The last couple of weeks I have been reading one of the most fascinating books that the treasury called the library of humanities of the University of Bergen has offered me: “Animal Skins and the Reading Self in medieval Latin and French Bestiaries” by Sarah Kay (2017).
This is a study “undertaken”, according to the author, “in order to explore how a widely read and influential genre may have shaped readers’ sense of the relationship between themselves and other animals” (p. 149). Kay proposes that “the bestiaries’ impact will have been twofold, operating both through the content of the texts themselves and through their transmission as parchment books”, and she further argues that “these two factors are consistently sutured one to the other via textual references to skin and because of the fact that the pages themselves are instances of skin” (idem.). Thus, sutured may also be humans and animals, through the surface of the parchment pages, which mirror both the exterior feeling of the skin, shared both by humans and animals, and what is hidden below the skin, to the depths of the soul. The last dimension is reached through metaphors, similitudes and the theologization of the otherwise natural-sciences specific descriptions of the beasts populating the contents of these medieval books.
A superb example of the suture of the categories of content and surface of page can be found in the chapter on the Hydrus and the Crocodile. The Hydrus is a serpent-like beast that “smears itself with mud”, from the Nile where it lived, “then creeps into a sleeping Crocodile and devours it from the inside by chomping through its entrails; allegorically this refers to the incarnation of Christ and the harrowing of Hell” (p. 52). In relation to a depiction of this violent symbolic penetration from Philippe de Thaon’s bestiary preserved in the Royal Library of Denmark, Copenhagen, Kay explains:
“The artist has threaded the Hydrus through the Crocodile with care and deliberation. Although the streams of blood from its exit and entry points indicate the lethal effects on Crocodile of the Hydrus’s progress, the overall impression remains – or it seems to me – more decorative than traumatic. What makes the “hide of the flesh” appear as such on this page is not its representation in the image but the margins of the page itself, the long sewn up tear in the top right hand margin of fo. 21r producing an emphatic parallel to the holes bored by the Hydrus in the Crocodile … The teaching that impresses itself on the reader’s mind is borne in this manuscript by a skin that can be identified with the “hide of the flesh” of the Hydrus and the harsh hide of the Crocodile. And because it expresses her own human “hide of the flesh”, filling it with thoughts that are assumed as hers, the hide of the page appears in some sense as the reader’s own skin. She herself and not the Crocodile are to be pierced and internally consumed by the incarnate Christ.” (p. 59)
It is this focus on the skin made parchment and its participation in the violence, the fragility, the mortality shared by the animals depicted and the human reader, that primarily attracted my attention on the work of Kay. I was subsequently intrigued by the distinction she makes between what Martha Rust in her work Imaginary Worlds in Medieval Books (2007) has called “codicological consciousness”, namely the “awareness on the reader’s part of such aspects of book production as ordinatio (expl.: the structural arrangement of a book’s parts) and the quality of illustration” (p. 142), and Kay’s own advocacy for “a codicological unconscious in which reading can be subject to contingent interference from the look and feel of the page itself” (idem.)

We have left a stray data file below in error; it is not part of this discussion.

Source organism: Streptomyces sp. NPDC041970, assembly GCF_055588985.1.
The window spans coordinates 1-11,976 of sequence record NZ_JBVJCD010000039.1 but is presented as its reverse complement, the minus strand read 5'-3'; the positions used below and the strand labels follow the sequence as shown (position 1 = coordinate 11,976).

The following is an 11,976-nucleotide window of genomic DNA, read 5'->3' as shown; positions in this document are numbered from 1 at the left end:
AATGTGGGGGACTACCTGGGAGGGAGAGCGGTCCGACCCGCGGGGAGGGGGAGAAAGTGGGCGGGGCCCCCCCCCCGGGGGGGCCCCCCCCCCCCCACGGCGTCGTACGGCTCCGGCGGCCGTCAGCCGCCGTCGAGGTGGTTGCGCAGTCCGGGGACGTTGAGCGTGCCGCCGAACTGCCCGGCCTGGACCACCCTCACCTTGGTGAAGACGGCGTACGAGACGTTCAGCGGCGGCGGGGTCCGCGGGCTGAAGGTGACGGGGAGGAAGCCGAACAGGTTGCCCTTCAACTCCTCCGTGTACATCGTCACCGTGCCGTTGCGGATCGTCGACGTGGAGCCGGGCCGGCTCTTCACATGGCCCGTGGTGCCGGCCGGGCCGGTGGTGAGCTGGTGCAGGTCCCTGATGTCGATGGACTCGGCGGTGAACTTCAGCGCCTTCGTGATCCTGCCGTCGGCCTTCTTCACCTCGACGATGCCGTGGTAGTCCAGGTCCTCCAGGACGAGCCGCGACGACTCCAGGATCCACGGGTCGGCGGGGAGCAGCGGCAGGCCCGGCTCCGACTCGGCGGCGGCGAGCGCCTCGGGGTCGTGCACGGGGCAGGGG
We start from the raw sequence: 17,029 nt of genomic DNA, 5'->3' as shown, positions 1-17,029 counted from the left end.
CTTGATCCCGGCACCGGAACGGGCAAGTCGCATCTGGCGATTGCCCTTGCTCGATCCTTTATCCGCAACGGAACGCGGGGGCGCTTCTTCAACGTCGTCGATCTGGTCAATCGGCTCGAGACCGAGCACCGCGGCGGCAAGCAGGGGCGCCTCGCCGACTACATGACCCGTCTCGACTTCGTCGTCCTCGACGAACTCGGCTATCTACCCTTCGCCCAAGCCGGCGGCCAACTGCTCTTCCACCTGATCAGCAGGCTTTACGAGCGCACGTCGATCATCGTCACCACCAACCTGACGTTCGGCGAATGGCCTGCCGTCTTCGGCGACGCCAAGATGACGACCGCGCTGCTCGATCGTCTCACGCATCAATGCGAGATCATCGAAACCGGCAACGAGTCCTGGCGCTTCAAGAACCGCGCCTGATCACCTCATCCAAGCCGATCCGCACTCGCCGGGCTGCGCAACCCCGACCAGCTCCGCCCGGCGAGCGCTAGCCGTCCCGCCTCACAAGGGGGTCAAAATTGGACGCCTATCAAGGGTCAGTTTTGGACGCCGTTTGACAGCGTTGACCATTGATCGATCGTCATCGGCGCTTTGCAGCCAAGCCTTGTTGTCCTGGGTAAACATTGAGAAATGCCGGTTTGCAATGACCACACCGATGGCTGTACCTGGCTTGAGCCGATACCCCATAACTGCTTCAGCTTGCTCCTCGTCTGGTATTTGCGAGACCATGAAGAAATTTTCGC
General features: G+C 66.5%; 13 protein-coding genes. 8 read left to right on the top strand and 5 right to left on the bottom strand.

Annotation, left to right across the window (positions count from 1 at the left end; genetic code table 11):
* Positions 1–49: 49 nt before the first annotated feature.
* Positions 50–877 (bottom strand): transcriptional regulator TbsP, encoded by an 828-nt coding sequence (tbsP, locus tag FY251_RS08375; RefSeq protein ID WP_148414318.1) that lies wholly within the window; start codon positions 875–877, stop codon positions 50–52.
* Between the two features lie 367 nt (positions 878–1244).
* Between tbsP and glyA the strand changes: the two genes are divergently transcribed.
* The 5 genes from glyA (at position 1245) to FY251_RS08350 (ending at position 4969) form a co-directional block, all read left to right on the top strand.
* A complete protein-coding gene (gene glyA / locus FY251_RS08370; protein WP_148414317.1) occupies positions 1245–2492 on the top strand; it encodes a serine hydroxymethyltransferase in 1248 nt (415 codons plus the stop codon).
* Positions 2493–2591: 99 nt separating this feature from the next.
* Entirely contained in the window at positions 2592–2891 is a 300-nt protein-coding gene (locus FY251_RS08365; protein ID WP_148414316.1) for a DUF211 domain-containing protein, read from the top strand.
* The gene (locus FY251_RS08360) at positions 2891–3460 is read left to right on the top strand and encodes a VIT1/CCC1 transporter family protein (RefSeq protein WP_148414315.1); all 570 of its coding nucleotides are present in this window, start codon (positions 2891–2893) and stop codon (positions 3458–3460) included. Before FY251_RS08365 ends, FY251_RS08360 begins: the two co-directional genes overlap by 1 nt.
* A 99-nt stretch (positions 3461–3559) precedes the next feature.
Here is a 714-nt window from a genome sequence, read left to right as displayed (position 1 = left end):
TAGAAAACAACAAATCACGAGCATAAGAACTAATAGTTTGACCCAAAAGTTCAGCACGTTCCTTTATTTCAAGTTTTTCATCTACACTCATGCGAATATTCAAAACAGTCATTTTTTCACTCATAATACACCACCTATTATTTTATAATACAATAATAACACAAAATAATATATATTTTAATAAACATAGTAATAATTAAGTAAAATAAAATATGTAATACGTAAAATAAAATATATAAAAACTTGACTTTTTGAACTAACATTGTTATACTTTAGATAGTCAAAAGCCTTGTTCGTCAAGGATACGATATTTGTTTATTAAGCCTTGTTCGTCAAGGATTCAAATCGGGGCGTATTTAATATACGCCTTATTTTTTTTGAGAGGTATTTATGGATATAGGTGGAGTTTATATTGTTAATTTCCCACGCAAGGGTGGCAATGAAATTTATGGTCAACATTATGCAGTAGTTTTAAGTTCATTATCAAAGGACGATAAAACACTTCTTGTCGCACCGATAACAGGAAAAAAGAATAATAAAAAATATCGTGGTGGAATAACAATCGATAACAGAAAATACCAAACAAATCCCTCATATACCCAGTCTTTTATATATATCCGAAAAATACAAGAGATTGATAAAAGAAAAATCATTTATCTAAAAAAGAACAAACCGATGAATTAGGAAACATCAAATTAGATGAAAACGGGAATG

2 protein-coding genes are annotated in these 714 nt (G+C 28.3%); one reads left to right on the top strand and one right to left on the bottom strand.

Consequently, all through her work, Kay proposes that the cuts, holes and mendings on the parchment pages are used and/or made consciously by the scribes in order to awake in the unconscious of the reader, feelings and sensations related to the nature of the “beasts” described and depicted in each chapter. And this is where my interest became a fascination to discern a conscious effort of the scribes, whose works from Nubia I study, to awake codicologically an unconscious relation between their readers and the page as surface and content.
These days I am trying to finish up a new edition of the British Library Sahidic manuscript Or. 6804 (no. 80 in Layton’s catalogue), together with my dear colleagues Christian Bull from the University of Oslo and Nikolaos Kouremenos from the University of Athens. The manuscript contains the Book of the Resurrection of Christ by the Apostle Bartholomew. This manuscript was destined for an unidentified Nubian site and is thus very interesting for my post-doctoral research on Religious Literature from Christian Nubia; and it is interesting for this blog post, since it presents tears and mendings on two folia, nos 8 and 10, which were made before the scribe copied the text, since the letters move around these page-scars. Now, in the colophon of this manuscript the scribe proudly states that it is himself who prepared the parchments, and I had always considered this statement at best as a paradox given such poor result on a couple of pages, at worst as an indication that the scribe, either a Nubian or working for a Nubian client, was not that professional with the art of making parchment, binding sheets into quires, creating precious codices. But how could that be if the skins needed to make a codex meant that many animals had to be slaughtered and time and effort invested, making the whole venture a very costly one? Reading Kay’s book, I realized that the scribe of the BL manuscript made this statement fully aware of its significance: that just like the content of the work was carefully copied and nicely decorated (aspects that will be discussed by our publication with Christian and Nikos), equally carefully were the pages selected, equally nicely were they made part of a well-calculated codicological product. If this was the case, then the use of the sheets with the tears on folia nos 8 and 10 might also have been calculated. Could it possibly be the case that the scribe of the Bartholomew manuscript was operating based on similar codicological consciousness, and was awakening a similar codicological unconscious in his readers, as Kay discerned in the relation between scribe and readers of the medieval Latin and French Bestiaries she studied? I had to turn to the text itself.